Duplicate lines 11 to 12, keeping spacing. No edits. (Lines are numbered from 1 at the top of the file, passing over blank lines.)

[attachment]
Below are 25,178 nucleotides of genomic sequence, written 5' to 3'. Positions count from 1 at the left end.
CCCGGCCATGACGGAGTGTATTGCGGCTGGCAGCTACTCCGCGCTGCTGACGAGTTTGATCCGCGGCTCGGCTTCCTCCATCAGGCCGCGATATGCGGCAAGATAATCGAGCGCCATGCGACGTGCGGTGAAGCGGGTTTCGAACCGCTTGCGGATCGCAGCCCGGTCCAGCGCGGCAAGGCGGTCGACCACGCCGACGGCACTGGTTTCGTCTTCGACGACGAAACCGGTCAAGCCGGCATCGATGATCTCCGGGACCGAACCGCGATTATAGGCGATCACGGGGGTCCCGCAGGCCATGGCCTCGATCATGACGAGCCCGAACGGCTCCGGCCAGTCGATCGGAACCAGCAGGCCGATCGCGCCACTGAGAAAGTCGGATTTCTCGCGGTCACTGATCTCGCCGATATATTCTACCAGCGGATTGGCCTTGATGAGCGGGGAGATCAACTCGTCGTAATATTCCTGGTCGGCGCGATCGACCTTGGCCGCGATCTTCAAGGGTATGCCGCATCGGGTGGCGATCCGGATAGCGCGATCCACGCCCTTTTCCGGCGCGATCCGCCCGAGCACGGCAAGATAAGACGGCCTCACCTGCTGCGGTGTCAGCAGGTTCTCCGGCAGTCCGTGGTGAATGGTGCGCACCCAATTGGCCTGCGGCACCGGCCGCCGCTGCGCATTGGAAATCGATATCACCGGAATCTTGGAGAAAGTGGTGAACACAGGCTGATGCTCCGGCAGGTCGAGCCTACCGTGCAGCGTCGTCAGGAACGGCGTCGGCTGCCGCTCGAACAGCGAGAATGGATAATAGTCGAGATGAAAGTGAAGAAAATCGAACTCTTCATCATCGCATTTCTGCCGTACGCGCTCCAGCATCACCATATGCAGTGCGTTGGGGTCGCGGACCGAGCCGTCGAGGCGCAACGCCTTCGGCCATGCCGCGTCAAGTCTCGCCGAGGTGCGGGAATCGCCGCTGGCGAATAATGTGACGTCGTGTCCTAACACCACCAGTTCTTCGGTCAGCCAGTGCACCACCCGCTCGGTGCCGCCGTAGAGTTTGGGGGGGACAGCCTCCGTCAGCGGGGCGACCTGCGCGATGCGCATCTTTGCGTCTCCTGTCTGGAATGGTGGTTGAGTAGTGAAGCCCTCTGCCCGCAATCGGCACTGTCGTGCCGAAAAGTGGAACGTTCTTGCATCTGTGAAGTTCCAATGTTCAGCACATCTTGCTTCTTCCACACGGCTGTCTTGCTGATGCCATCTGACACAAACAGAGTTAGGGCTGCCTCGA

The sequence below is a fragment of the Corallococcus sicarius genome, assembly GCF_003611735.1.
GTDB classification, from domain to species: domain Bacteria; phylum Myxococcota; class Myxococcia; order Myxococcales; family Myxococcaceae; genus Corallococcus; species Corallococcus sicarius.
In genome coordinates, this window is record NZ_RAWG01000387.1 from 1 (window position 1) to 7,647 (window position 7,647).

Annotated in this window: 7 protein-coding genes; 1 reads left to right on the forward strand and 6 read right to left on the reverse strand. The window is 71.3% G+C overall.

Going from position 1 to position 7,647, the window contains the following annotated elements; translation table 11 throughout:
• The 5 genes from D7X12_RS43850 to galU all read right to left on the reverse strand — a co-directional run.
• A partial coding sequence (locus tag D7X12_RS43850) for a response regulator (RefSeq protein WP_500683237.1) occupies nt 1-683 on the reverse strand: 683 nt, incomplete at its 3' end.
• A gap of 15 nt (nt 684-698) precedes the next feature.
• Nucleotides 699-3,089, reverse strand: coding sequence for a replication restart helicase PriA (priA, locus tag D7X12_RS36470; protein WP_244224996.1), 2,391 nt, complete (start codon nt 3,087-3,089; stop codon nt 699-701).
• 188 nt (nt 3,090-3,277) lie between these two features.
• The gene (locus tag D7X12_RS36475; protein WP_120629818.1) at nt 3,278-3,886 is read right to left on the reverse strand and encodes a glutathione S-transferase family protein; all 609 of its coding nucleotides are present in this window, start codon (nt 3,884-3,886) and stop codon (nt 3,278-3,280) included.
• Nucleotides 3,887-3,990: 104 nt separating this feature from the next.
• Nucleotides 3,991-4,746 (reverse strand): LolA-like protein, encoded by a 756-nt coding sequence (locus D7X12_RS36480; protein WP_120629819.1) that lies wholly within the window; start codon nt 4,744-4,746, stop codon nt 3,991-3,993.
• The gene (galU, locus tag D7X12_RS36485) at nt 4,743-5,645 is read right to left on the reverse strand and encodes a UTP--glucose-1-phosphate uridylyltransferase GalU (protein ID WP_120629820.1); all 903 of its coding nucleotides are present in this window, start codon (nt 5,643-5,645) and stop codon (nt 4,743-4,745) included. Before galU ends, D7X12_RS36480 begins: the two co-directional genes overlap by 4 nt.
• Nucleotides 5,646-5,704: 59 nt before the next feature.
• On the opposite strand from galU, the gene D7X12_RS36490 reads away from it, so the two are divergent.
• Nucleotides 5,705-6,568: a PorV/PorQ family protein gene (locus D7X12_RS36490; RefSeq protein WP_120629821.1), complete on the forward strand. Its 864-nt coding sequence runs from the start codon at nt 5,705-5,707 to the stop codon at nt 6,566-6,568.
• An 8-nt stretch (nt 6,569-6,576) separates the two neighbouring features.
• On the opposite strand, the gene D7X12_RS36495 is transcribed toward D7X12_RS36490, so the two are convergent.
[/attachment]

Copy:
• Nucleotides 699-3,089, reverse strand: coding sequence for a replication restart helicase PriA (priA, locus tag D7X12_RS36470; protein WP_244224996.1), 2,391 nt, complete (start codon nt 3,087-3,089; stop codon nt 699-701).
• 188 nt (nt 3,090-3,277) lie between these two features.